“When you have a new product, be it a car or a vaccine, there are things that keep popping up for long periods of time just because of reliability issues or certain rare occurrences that you don’t see when you’re using something in a short period of time,” said Walt . “Everyone tries to get there first, and there are potential corner cuts that happen as a result.”
Walt compared Russian approval of a vaccine with no Phase III trials to playing with a partially loaded gun.
“It’s a bit like Russian roulette,” said Walt. “In some cases, it will probably work perfectly, it will work fine. For certain people, however, there may be situations that show side effects or very serious consequences as a result of the vaccination.
William Schaffner, an infectious disease specialist and professor at Vanderbilt University, said he shared concerns about corner cutting. Schaffner said the Russian vaccine is based on the same adenovirus template that the Oxford vaccine uses, exposing the subject to a critical protein in the coronavirus.
“This protein is actually the vaccine,” said Schaffner. “Our immune system sees this protein and recognizes it as foreign and reacts to it by making antibodies.”
A possible side effect is a mild cold.
Schaffner said the Russian President’s apparent willingness to give its citizens an untested vaccine was potentially dangerous, even if the model on which the Russian vaccine was based is known.
“We don’t want anywhere, and it certainly shouldn’t be happening in the United States,” he said. “It feeds my concern because our national leader appears to have a predilection for what is happening in Russia and may be inclined to do something similar here.”
But Schaffner said he was reassured by a recent article co-authored by Stephen Hahn, head of the Food and Drug Administration, in the Journal of the American Medical Association, which alleged “that candidates for COVID-19 vaccines were established under the established law legal and regulatory standards for medical devices. ”The article went on to say that while Operation Warp Speed is important,“ there is a limit that government efforts to pool resources and funding to scale vaccine development have Separates FDA review processes that are enshrined in federal law and established FDA regulations. “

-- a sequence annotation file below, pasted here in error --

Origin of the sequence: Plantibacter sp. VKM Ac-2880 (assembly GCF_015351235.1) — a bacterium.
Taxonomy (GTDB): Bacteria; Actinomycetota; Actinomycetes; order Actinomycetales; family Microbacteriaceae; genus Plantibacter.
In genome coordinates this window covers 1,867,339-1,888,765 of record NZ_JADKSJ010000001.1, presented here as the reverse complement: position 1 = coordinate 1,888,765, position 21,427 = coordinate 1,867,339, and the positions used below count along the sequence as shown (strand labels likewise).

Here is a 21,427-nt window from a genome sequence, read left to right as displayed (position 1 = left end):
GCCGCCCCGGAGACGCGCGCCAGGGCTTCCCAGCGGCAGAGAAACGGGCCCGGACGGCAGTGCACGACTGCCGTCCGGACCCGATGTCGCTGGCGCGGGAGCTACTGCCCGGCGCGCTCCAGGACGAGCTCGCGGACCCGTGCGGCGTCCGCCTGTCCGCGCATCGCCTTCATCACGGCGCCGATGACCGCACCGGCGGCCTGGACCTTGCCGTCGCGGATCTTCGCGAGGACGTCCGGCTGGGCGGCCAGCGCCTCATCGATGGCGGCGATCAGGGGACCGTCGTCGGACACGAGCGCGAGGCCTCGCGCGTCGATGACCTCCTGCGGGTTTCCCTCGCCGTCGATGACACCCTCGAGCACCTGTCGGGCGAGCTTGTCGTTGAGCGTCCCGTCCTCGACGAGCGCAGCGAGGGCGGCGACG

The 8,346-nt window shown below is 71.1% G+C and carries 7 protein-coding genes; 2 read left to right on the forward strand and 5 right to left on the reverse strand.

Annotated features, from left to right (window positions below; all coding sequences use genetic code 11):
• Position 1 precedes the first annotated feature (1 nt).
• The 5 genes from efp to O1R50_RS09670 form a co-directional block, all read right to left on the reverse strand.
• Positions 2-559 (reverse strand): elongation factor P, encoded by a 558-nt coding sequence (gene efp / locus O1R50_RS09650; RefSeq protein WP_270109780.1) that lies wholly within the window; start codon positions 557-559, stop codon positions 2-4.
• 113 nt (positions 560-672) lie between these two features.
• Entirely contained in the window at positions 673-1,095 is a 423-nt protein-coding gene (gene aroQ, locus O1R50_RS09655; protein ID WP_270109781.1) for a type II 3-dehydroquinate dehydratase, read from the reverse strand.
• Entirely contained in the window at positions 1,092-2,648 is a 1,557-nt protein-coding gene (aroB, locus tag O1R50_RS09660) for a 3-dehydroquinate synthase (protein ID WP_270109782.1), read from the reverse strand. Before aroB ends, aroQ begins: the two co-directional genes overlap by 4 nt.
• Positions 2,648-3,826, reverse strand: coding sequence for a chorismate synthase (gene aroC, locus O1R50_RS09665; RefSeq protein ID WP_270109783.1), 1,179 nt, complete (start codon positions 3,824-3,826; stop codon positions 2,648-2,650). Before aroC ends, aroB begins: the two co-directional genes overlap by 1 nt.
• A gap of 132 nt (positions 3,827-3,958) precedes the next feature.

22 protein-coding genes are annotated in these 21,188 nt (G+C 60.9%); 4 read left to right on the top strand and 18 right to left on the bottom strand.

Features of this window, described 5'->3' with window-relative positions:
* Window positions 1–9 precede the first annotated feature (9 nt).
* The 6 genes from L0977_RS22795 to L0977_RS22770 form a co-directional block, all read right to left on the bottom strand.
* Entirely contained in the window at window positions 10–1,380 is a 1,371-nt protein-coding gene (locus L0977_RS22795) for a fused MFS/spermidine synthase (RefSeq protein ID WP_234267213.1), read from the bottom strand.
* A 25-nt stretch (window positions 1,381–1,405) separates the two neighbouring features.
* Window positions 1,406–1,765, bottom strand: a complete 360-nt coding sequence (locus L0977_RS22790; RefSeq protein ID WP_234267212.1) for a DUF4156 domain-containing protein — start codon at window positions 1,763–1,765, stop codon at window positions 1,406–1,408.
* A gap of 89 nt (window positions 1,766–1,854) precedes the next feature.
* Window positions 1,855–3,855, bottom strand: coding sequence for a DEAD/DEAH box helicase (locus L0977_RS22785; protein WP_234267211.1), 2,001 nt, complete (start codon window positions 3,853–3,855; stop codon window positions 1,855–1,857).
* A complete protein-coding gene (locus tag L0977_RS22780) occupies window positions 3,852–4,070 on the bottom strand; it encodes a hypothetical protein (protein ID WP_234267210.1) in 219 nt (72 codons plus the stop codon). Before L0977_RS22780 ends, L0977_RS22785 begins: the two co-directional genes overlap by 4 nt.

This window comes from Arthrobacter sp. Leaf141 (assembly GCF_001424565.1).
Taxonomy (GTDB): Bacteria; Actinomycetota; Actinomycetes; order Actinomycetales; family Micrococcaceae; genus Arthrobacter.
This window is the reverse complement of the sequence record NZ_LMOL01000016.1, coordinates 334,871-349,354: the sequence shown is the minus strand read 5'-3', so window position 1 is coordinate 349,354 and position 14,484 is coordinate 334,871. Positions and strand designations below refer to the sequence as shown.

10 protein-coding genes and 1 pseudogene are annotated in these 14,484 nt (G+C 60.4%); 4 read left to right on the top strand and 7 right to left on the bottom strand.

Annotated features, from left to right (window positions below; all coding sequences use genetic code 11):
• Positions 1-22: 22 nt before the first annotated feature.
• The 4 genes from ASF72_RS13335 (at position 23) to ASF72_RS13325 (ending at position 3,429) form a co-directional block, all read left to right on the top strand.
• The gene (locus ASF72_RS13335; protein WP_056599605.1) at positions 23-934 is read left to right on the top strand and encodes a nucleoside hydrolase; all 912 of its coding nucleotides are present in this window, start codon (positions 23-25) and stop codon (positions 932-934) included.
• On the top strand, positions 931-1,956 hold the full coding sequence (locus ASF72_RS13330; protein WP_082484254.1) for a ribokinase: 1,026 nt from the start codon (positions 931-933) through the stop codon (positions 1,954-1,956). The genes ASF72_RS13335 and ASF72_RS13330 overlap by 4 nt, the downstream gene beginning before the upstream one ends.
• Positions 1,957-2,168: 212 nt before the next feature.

George Rutherford, an epidemiologist at the University of California at San Francisco, said the Russian vaccine was “pretty standard technology” that Russians previously used to vaccinate their populations against Middle East Respiratory Syndrome (MERS). Rutherford said the vaccine might work well enough, but problems could arise that are not recognized before it is given on a large scale.
“Abbreviations are not the way to go in vaccine development because you will give them to a lot of people who don’t mind,” Rutherford said. “You are giving this to people who are fine and who have no pathology to protect them, so you don’t want to give them pathology while you are doing this.”
He said the US learned to be cautious because of a swine flu campaign in 1976, which Rutherford said many people still believe they could be responsible for Guillain-Barre syndrome, a disease in which which attacks the immune system’s nerves and sometimes leads to paralysis.
“If you immunize an entire population, everything that happens to that entire population after vaccination is attributed to the vaccination,” Rutherford said.